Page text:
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How does our creation in God’s image influence our questions?

by Sherry Bohn, Entrust, Massachusetts

Woman sitting on rocks at a beach

Questions. They are not created equal. 

  • Who are you?

  • Why did you do that?

  • How do disc brakes work?

  • What did the author mean when she said …?

  • What was your best learning experience?

  • Are you hungry?

  • What do you plan to do this weekend?

What makes the biggest difference in the questions we form? Could it be attitude?

Questions reveal attitude toward others, even if attitude wants to hide. What attitudes could be behind our questions?

  • I’m the boss and you will do this my way.

  • I know more than you do.

  • I want to hear your ideas and thoughts.

  • I want to help you be as much as you can be.

  • I will help you prepare to reach your potential.

  • I want to understand and know you.

What are the best attitudes to have in order to ask the best questions?

Maybe to answer that we need to go back before there were questions. In Genesis 1 we are told that God created humankind in his image. The Bible tells us that “God created mankind in his own image, in the image of God he created them, male and female he created them.” (Gen 1:27 NIV) There are many facets of the image of God. We are created to be like God in many of those facets. 

In the image of God: relational

God the Father, Son and Holy Spirit have relationship. As humans we recognize our thirst for relationship, too. Much of the Old and New Testaments are filled with best practices for relating to others and God. Maintaining a good relationship with God and with others is a vital characteristic of humans created in God’s image. If we look at the relationships within the Trinity, we see the Father, Son and Holy Spirit with a holy attitude toward each other showing respect and deference, listening, hearing and honoring each other.

Group of people in circle holding hands

Relationship is also key in our learning situations since most questions require at least two people: a questioner and an answerer. A helpful, constructive, learning attitude supports a good and respectful relationship between the questioner and the answerer, enabling a better experience for both parties.

In the image of God: creative

God is creative and he gives us creative gifts. The Bible starts with God creating the world (Genesis 1). In Exodus 31 we read that the Lord filled chosen people with the Spirit giving them wisdom, understanding, knowledge and artistic skill in gold, silver, bronze, stone and all sorts of crafts. Jesus left this earth but sent the Holy Spirit to empower and teach the church. God intentionally gives spiritual gifts to individuals within the church, based on his choice, not human merit. (Rom 12:1-8, 1 Cor 12 and Eph 4:1-16) The God-given gifts and church offices are unique, creative, and not to be used for personal aggrandizement, but for the strengthening of God’s family, the church, and individual and corporate health. If one part of the body is missing, the whole body suffers.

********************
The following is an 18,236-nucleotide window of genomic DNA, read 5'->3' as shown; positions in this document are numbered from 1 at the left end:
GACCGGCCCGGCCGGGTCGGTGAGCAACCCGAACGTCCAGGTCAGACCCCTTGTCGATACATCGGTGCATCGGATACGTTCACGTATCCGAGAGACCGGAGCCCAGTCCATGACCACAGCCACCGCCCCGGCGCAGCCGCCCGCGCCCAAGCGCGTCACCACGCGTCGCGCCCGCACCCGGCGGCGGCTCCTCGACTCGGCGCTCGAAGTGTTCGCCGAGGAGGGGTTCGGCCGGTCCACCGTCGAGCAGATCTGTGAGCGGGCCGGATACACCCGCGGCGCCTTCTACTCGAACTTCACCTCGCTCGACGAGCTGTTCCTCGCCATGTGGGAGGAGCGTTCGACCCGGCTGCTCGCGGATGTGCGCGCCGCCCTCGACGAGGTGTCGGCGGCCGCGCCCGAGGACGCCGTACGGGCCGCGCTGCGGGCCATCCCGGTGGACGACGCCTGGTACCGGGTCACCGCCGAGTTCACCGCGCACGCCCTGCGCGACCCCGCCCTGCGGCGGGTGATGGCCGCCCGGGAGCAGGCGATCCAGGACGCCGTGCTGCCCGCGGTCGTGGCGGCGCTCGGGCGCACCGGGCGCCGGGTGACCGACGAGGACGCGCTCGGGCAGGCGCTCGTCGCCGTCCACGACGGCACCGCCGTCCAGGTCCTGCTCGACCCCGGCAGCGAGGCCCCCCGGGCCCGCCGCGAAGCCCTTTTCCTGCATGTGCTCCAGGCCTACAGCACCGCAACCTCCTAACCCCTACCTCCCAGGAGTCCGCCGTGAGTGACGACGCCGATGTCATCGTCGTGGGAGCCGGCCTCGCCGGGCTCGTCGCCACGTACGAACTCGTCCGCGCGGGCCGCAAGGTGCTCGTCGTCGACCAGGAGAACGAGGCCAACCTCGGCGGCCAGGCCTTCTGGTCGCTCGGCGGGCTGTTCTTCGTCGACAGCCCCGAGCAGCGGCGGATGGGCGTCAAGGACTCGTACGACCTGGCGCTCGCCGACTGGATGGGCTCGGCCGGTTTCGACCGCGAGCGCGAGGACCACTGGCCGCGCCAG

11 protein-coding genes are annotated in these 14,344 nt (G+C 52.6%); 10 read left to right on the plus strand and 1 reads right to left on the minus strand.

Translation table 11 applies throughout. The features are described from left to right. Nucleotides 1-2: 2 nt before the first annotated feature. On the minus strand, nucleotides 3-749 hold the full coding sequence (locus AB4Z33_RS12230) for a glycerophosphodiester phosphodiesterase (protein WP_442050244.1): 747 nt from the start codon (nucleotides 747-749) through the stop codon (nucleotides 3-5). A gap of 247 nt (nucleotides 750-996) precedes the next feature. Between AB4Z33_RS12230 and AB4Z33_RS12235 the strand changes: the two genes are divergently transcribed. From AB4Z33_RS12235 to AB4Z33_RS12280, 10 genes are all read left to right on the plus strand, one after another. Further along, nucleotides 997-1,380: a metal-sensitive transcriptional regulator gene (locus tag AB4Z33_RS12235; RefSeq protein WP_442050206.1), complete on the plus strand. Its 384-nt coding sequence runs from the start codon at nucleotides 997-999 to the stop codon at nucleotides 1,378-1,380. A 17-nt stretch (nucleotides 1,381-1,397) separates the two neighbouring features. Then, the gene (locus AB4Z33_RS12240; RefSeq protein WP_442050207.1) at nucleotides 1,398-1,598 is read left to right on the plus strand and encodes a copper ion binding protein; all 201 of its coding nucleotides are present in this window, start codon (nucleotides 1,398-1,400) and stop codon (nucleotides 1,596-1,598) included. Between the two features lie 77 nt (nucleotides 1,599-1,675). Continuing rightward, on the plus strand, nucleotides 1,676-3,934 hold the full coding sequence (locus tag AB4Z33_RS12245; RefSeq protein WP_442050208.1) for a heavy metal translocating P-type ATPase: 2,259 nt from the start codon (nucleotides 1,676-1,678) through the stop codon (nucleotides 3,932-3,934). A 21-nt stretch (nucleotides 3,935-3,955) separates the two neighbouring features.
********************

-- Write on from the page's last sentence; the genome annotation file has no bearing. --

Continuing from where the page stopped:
God encourages us to have the right attitude toward others in the body of believers. Each person is important. Questions should honor and involve the gifts and qualities God has given each person involved in any discussion. Some of that honoring requires us as the questioners to be creative in how we ask.

In the image of God: mutual deference

Adults learn best through taking part in their own learning process, knowing they contribute value to the process and are not just containers to be filled or cogs to be manufactured. If each person is valued, if their process of learning is valuable even as it is unique, if each person’s voice is valuable for their own development as well as the group’s development, how do we give each person a platform to hear, be heard, learn and grow in an efficient and maximum way? How does the facilitator of a learning experience make sure each person recognizes and uses the “image of God” in which he is made? How do we follow the model of loving deference God himself models in the relationships of the Trinity?

How can we value the journey of each facilitator and participant in the learning process? How can we defer to, respect and encourage the learning process in each other? In fact, if we silence a learner, we risk silencing the Holy Spirit who resides and speaks within her.

In the image of God: why we ask questions

Going back to where we started. If my attitude toward my family, colleagues, students and church family recognizes their value to God, how does that impact the questions I use to interact with or teach them? If my attitude reflects the attitude of God, my questions will reflect his attitude. My questions will bring out the best in each person, give him a voice, make her think, make them search for God’s truth. My questions can be a tool to further God’s creative growth process in each person.

Questions for further consideration and discussion 

  1. Take time to reflect on what Gen 1:27 and Gen 5:1-2 say to you about your being created in God’s image. 

  2. How does being created in the image of God affect humankind?  

  3. What verses can you think of to support or amplify your thoughts? 

  4. How have you honored God’s image in each individual to whom you’ve ministered?  

  5. How might the fact that you are created in the image of God affect the way you participate in or facilitate a small group learning environment? 

  6. What is one step you could take this week to better formulate and incorporate thoughtful questions with your family, co-workers or Bible study group?


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